Cargill and ADM – two of the biggest grain firms, and direct competitors, launched a joint technology venture in October 2018 called Grainbridge ‘to convert data, free of charge to the farmer, into information that will help farmers maximise their profits’.
Data, data, everywhere
Many of the technology innovations driving change in agriculture produce additional data for firms to analyze. There is streaming information from a range of sensor devices, along with high definition images, weather feeds, point-of-sale and consumer data in fine-grain detail that has never been available before, along with real-time tracking of supply chain elements like trucks, trains, ships, and individual storage units. This tsunami of data floods IT departments, and requires new hardware, software, and expertise to take best advantage.
The Combinatorial Explosion
Trying to make sense (and base decisions) on this data is harder than you might imagine. A combinatorial explosion is building in key functional areas, such as blending and logistics. If you thought the data explosion was bad a few years ago, take a look at how much harder the combinatorial equivalent is to manage:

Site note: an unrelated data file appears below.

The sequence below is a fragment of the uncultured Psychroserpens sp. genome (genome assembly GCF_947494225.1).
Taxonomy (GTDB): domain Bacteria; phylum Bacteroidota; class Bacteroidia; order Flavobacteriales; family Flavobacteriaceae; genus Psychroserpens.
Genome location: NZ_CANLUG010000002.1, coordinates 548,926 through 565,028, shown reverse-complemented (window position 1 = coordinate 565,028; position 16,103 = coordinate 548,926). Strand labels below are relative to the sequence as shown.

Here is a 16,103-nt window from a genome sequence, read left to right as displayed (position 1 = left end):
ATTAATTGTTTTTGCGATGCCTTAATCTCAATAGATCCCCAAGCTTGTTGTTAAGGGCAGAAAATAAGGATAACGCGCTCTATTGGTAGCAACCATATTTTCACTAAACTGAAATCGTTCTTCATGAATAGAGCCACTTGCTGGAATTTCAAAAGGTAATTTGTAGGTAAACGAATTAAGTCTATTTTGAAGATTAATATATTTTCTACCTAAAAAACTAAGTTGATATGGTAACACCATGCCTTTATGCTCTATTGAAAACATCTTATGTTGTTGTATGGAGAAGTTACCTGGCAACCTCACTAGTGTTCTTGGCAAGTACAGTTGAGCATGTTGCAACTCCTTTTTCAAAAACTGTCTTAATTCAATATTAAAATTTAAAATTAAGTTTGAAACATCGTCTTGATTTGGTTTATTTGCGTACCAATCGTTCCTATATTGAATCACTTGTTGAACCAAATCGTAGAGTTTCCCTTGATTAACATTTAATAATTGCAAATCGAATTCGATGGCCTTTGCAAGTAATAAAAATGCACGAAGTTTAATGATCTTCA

e.g. a 3-way blend of 100 grain silos with a few criteria which was once several million choices can suddenly have 10 to the power 45 potential options – which is approaching the number of atoms in the earth, for what should be a fairly simple business choice. Of course, operational decisions are still possible, but are a long way from being optimised, and it’s highly probable that current practice is a significant factor off the best choice, and declining fast when compared to decisions that could be made by competitors. This optimisation decline is especially dangerous as it’s invisible, being a comparative change - like thinking your cassette based Sony Walkman is great, as the iPod hits the market. What’s more, logistics is changing too, adding ‘fuel to the fire’ and making it even harder to arrive at optimal decisions in a realistic timeframe.
As data sources and requirements multiply, so will the exponential growth of potential possibilities. What was once a straightforward choice, becomes a decision that is an order of magnitude harder to make, at a time when competition is at its most intense.
Enough of the scaremongering: what’s the solution?